FEATURED STORY

Bobcats Who Foster

BY SHANNON GRIBBLE ’98,
DIRECTOR OF ALUMNI AND DONOR RELATIONS

When I became a foster parent six years ago this spring, I quickly discovered how many Frostburg State University alums are involved in the foster care system. There are so many foster parents and social workers in the Frostburg area who are working behind the scenes to help children with challenging backgrounds (and I was only dealing with a few of these special people; I know there are so many across the state and the nation). These alumni and their colleagues are changing the lives of in-need children. We usually don't talk about these issues. I didn't learn about them until I started down that road. I was blind to it.

Sam, Shannon and Jacob Gribble

For me, my journey started when I decided it was time to focus on something other than my job and look toward my goal of becoming a mom. I was 40 years old, single and knew it wasn't going to happen without fostering or adopting a child. I thought about private and international adoption, but those options weren't for me because of their time and expense. Then I saw a Facebook post about the need for foster parents from my friend Brian Miller ’98, who works at the Allegany County Department of Social Services. I contacted him and said, "I want to do this, but I work full-time, and I'm single." Brian told me that Social Services didn't care about that. They need people who love kids and can provide a stable, loving environment. That was all I needed to hear, because this was a calling for me. I was finally going to be able to adopt a child and be a mom.

Since every potential adoptive child in the state of Maryland has to be in your home for six months, I participated in the foster care parent training program. I didn't have my certificate yet when DSS told me about Samantha, an 8-year-old little girl who had some challenges and had been in three failed foster care placements. I told them, "If she comes home with me – no matter what the challenges are – I'm not giving her back."

For me, it wasn't about trying it on to see how it fits. It was about making it fit. And with Sam, there were (and still are) challenges. She has visited therapists and needs help in our education system. I've had to advocate for her. I've had to have discussions with an 8-year-old that no one should have with a child, no matter what their age. But I was determined that we were going to find ways, together, to make sure this wouldn't fail. I've told her, "No matter what you do, you're not going back."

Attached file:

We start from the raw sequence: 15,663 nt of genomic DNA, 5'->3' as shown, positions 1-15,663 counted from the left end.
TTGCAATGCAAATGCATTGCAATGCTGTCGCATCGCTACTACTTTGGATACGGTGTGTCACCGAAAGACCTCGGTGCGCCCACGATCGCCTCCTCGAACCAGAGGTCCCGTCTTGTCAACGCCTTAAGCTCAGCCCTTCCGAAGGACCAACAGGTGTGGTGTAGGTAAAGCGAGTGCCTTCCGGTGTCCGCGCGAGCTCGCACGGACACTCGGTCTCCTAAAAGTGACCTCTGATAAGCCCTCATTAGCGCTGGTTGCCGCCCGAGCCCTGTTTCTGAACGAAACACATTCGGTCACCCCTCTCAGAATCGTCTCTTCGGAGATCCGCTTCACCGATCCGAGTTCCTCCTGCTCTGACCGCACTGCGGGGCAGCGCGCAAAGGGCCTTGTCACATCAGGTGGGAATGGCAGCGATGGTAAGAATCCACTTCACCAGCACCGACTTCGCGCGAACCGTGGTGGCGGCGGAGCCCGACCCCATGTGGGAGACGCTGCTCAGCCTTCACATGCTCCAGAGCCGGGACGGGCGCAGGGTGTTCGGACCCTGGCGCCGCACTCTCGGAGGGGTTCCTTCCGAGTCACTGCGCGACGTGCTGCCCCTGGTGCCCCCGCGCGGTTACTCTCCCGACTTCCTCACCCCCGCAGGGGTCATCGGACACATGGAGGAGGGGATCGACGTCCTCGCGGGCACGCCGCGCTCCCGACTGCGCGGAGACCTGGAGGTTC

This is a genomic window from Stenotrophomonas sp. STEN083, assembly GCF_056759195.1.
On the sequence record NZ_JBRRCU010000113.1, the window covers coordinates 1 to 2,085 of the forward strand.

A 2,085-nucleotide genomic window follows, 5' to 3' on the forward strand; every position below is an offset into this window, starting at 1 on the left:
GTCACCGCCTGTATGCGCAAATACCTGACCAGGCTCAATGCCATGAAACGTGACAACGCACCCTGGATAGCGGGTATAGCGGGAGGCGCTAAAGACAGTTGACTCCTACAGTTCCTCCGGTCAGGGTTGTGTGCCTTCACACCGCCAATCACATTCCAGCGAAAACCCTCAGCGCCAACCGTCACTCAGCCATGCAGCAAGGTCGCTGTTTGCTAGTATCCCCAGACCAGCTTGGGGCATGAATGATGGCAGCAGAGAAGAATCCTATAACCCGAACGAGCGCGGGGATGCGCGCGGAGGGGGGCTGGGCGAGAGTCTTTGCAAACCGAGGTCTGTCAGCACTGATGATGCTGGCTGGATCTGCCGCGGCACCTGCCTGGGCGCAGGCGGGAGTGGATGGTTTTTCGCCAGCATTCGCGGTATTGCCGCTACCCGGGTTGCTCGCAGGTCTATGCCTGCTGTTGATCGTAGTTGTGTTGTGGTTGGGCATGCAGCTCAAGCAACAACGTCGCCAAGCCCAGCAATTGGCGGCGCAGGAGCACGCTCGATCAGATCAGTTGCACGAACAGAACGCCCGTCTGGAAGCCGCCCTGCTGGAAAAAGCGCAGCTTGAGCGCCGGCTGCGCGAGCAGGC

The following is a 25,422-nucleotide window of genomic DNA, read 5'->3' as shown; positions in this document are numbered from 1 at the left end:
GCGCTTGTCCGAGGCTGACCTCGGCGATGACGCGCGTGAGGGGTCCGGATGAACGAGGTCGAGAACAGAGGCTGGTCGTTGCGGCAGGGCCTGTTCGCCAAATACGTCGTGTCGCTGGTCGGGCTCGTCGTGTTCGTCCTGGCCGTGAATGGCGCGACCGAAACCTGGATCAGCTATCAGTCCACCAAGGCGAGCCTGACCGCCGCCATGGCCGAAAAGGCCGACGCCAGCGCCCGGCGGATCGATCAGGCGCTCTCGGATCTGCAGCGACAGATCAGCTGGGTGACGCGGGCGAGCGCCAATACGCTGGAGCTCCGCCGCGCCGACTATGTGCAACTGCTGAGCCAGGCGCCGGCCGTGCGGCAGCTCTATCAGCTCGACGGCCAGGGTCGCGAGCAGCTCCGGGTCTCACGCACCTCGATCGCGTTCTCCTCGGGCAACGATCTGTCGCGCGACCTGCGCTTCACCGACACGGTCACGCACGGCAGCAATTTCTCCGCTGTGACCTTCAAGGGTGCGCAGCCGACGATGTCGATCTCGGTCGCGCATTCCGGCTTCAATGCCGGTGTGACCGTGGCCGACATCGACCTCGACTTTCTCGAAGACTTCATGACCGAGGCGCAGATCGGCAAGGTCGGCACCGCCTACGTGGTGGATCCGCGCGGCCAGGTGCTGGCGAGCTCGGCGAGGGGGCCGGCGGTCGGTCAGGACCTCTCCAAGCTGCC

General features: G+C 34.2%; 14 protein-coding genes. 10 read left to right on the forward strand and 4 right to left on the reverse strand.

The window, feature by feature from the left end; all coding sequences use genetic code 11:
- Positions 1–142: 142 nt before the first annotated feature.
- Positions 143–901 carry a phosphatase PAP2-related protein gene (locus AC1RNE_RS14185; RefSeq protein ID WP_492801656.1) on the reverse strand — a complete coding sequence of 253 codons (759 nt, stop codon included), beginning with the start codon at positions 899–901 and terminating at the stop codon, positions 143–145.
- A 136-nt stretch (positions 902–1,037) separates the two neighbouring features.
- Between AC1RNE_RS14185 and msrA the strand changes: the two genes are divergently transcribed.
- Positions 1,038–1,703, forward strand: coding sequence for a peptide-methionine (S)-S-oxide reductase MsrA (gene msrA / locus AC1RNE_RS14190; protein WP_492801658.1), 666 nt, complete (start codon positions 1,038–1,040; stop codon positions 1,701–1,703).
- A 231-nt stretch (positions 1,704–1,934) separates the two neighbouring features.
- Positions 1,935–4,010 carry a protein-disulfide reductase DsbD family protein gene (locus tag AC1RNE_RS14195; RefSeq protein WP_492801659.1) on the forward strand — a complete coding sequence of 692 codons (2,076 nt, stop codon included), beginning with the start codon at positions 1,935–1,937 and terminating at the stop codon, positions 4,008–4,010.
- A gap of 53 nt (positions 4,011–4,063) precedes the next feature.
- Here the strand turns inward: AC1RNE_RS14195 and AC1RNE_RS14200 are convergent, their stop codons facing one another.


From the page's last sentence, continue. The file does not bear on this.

We cried a lot. We still do. We're probably going to be crying together forever, but I come from a strong family and have the support of great friends who get us through it – even though advice from “traditional” parents sometimes doesn't work with foster children. I had to forget what the child handbooks say about meltdowns. When a foster child has a meltdown, it looks very different and comes from a different place. When I was in the system, I joined a foster care support group where we could share our stories.

Then Jacob came to live with us in October of 2017. He was 3 years old when I adopted him. He is a biological relative to Sam and now completes us as a family.

To anyone who is thinking about fostering, my advice would be – don't be afraid. Don't believe the negative things you hear about it, even though some of them are true. You can definitely do this, and the payoff is so much more than you can imagine.

Sam Gribble

We've asked a few Bobcats from the Western Maryland area to share their stories of why they foster, with many placements turning into adoption and forever homes, like mine. We know this is only a small sample of our alumni who have opened their homes. But it's no surprise that Frostburg graduates are foster and adoptive parents. FSU alumni have really big hearts and often think about putting others first. They're a special breed of people who really want to make a difference in the world in everything they do. Thank you.

(Editor's Note: Shannon and Sam were selected as the Allegany County Department of Social Services Adoptive Family of the Year in 2016.)